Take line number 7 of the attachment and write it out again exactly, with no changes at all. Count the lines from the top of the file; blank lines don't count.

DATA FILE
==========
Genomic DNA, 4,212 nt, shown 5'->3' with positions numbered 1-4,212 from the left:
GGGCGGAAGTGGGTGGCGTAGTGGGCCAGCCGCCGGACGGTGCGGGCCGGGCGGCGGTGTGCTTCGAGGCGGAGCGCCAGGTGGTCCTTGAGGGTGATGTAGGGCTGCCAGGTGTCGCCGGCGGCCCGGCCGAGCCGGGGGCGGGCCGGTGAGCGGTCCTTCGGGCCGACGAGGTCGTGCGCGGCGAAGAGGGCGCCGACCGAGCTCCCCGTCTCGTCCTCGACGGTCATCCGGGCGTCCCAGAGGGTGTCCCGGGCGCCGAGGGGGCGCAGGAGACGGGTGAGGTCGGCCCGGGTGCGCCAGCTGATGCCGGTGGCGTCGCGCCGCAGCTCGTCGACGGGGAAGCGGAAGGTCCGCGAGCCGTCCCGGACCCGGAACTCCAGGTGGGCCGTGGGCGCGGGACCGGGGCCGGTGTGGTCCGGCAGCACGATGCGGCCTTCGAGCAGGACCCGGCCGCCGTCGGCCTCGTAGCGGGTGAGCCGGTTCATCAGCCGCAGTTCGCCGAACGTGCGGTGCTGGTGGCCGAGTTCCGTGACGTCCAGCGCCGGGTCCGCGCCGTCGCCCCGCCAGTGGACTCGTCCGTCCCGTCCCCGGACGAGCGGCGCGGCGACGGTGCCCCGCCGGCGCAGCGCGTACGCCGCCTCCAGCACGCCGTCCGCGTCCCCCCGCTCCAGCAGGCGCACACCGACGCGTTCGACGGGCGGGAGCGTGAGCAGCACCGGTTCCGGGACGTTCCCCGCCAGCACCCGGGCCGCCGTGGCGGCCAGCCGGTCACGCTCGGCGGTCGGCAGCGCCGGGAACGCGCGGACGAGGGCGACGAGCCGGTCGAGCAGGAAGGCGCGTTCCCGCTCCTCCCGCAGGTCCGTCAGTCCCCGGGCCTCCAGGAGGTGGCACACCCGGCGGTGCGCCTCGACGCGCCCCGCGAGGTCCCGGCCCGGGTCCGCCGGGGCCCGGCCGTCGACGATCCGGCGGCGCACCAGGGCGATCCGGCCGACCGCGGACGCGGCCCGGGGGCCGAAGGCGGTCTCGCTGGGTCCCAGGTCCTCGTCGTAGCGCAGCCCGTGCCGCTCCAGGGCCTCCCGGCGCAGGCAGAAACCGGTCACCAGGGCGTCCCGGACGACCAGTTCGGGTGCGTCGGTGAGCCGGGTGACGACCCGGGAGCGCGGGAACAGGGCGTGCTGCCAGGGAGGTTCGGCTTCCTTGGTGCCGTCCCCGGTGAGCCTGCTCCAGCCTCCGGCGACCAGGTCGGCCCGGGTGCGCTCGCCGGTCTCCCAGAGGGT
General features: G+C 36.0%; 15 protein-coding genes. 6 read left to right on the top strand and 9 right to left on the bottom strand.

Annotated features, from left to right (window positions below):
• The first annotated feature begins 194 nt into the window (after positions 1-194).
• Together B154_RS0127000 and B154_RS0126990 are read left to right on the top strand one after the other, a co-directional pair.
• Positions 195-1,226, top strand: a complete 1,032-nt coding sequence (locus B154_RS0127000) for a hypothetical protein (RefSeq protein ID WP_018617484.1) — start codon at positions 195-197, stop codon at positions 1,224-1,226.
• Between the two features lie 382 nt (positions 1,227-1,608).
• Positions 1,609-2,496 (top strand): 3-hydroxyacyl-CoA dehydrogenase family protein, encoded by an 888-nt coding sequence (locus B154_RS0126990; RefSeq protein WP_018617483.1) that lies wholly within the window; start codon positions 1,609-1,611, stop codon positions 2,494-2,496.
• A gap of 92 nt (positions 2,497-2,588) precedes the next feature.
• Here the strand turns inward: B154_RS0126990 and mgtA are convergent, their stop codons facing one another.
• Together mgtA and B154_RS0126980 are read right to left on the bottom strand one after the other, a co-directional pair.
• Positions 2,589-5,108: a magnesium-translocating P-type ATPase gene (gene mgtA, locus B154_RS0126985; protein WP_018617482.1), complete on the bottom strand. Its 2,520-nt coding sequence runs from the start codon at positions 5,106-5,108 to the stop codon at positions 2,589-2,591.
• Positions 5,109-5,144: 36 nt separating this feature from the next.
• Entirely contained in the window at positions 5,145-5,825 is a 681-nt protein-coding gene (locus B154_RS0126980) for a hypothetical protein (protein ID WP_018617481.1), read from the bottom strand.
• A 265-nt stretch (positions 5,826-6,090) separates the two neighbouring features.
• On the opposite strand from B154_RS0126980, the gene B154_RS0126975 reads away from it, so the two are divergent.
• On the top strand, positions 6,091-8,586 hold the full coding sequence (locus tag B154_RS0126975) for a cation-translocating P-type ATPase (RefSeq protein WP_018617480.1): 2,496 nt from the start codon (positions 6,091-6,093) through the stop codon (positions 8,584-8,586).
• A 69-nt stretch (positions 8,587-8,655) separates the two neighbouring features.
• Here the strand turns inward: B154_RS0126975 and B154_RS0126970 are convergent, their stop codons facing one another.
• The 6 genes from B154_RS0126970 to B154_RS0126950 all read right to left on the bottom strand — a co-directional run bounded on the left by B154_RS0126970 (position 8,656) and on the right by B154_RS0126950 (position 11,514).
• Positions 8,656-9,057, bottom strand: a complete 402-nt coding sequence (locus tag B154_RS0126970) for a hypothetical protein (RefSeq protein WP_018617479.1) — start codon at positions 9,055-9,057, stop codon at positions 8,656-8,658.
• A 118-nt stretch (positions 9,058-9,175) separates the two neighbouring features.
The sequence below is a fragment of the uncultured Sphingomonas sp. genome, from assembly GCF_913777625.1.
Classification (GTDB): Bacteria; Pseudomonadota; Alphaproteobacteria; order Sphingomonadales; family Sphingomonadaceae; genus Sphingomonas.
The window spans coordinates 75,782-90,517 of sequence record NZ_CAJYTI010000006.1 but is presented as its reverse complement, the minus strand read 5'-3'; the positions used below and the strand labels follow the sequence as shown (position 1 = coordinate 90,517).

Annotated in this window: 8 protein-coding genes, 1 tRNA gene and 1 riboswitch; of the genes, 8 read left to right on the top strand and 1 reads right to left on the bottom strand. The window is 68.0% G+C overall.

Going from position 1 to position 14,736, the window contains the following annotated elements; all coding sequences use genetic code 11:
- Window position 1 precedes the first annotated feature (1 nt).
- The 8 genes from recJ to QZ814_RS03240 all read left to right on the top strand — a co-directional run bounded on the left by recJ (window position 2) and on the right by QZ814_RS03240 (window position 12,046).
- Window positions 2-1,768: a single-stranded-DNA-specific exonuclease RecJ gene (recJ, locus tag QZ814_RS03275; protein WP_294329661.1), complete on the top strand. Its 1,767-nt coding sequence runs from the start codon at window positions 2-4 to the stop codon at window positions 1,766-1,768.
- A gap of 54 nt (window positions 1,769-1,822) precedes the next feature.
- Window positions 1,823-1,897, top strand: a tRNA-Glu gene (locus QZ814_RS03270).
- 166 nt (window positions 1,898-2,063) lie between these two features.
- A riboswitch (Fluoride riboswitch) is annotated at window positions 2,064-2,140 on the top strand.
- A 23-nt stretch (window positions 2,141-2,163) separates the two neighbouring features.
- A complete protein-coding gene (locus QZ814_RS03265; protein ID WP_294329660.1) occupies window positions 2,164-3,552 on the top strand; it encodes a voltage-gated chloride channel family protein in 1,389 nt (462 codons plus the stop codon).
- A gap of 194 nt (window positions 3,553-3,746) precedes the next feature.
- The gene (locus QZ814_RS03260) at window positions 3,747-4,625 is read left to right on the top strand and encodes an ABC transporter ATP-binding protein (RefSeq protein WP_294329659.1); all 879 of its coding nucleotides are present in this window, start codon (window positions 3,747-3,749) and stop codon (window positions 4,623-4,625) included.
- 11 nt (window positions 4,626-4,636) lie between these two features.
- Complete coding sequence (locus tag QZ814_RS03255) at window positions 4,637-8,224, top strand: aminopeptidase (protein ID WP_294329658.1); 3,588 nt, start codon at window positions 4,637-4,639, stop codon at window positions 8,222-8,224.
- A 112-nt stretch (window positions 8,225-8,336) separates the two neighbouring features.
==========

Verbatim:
• Positions 195-1,226, top strand: a complete 1,032-nt coding sequence (locus B154_RS0127000) for a hypothetical protein (RefSeq protein ID WP_018617484.1) — start codon at positions 195-197, stop codon at positions 1,224-1,226.